With Utica, the large companies stepped in first to acquire acreage. This consolidation has impacted area service providers that supply the well operators in Utica.

Overall, there has been a strong impact in counties like Washington and Greene. Pittsburgh will be affected now that an agreement has been reached to drill under the airport, bringing in $50 million upfront and $450 million in royalties over the next 20 years.

How are natural gas prices impacting the rig count and service providers?

Marcellus has been ranked as one of the lowest cost fields; operators can get a 10 percent ROI with prices as low as $2.75 per 1,000 cubic feet (mcf) for dry gas and $2.25 per mcf for wet gas. With today’s price around $3.50 to $4.25 per mcf, Marcellus is profitable.

Wet gas is more valuable because it has additional liquids that can be separated out and sold, such as ethane used to make plastics. Utica is principally dry gas in Pennsylvania, but Marcellus has both wet and dry gas.

Several years ago prices were high, but supply began to exceed demand, depressing prices. Therefore, some rigs moved to the wet gas in Ohio’s Utica play. Marcellus went from 100 rigs last year to around 53. Many service companies also have crossed the border.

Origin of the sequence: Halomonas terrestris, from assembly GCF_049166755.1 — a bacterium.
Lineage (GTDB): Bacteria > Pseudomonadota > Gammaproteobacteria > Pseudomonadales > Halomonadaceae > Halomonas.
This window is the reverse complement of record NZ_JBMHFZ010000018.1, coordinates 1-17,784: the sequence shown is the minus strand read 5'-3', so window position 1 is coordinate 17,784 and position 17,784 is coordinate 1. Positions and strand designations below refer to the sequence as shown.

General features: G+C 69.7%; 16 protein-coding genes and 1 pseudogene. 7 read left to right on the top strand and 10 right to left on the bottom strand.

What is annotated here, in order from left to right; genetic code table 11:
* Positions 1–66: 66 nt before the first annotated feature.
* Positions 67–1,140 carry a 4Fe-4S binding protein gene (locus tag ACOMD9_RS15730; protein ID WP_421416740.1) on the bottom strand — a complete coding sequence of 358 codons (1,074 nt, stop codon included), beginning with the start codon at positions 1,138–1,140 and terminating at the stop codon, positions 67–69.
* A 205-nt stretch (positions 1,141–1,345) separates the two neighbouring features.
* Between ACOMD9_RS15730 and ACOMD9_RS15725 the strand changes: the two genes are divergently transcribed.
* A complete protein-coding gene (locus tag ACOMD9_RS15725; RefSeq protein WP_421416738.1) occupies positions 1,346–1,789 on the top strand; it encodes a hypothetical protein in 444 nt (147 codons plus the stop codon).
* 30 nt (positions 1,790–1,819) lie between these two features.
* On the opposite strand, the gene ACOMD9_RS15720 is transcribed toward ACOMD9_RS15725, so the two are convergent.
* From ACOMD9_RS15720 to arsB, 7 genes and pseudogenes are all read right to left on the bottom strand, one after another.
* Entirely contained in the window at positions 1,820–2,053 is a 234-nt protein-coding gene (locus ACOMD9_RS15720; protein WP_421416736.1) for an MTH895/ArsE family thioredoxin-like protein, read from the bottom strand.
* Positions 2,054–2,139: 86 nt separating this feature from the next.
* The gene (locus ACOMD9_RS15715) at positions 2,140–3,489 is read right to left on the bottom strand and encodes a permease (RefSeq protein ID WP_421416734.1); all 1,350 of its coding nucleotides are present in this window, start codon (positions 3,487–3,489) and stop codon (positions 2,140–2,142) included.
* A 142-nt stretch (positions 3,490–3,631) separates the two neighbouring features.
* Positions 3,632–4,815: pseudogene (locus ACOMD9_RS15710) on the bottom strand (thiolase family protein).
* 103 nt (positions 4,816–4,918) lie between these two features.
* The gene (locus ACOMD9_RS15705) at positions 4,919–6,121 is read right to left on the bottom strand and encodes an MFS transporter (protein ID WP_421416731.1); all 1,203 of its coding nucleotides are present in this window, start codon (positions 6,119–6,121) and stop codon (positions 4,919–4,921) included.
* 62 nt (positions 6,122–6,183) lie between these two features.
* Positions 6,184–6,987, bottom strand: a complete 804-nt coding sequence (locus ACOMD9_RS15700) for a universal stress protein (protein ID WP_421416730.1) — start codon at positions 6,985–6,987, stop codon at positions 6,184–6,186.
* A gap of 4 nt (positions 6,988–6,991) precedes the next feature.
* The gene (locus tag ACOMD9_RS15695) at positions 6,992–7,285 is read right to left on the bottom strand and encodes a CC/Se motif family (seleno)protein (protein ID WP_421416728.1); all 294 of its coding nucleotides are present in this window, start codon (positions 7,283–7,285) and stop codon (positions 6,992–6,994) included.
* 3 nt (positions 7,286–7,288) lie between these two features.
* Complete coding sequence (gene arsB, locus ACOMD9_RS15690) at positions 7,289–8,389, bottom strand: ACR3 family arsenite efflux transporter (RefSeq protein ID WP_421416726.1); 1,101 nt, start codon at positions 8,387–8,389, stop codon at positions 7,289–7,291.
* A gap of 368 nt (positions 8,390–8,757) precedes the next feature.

However, each region has a field manager — service companies that supply products in Pennsylvania have to re-qualify for Ohio. The overriding factor is safety. For example, a service provider’s truck can’t be within 100 feet of the wellhead and must have fire extinguishers.

In the future, the volatility of price should moderate to around $3 to $7 per mcf, with increased demand from export, vehicles, manufacturing and electric generation.

What gas-gathering infrastructure is developing?

Many wells have been drilled and completed, so the next push will be to lay pipe to gather the gas and bring it to production facilities. It costs about $1 million per mile to lay pipeline, and about $3 billion to $5 billion is being spent in Pennsylvania alone.

Just like drilling, laying pipe has a number of associated jobs from engineers, steel pipe manufacturers, excavators and welders to safety inspectors who monitor pipelines.

Why is wastewater treatment the wild card?

Water is injected into the ground at high pressure to frack the shale rocks and release natural gas. Flow-back water that comes up has salt brine, minerals, dirt, sand, etc. Originally, the solids were removed and the water was reused for fracking.